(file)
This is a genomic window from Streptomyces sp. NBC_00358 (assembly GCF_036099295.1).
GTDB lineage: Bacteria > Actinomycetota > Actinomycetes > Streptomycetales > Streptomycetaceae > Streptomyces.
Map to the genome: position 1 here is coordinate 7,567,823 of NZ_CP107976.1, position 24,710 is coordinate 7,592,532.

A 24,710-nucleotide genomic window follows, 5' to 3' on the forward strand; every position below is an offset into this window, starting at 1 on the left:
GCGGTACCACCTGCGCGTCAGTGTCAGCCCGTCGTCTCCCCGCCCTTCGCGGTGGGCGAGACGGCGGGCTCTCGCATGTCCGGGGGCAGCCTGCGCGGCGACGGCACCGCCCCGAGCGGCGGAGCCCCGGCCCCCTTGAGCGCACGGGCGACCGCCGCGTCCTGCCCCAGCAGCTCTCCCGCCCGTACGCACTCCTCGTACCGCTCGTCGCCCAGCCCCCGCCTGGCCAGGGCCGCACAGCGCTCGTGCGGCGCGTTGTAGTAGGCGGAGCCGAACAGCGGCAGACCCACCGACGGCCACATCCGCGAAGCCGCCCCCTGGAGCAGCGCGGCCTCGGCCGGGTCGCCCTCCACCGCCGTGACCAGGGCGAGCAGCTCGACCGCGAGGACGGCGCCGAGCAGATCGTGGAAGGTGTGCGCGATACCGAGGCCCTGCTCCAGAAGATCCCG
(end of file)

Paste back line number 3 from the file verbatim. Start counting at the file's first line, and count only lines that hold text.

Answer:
Map to the genome: position 1 here is coordinate 7,567,823 of NZ_CP107976.1, position 24,710 is coordinate 7,592,532.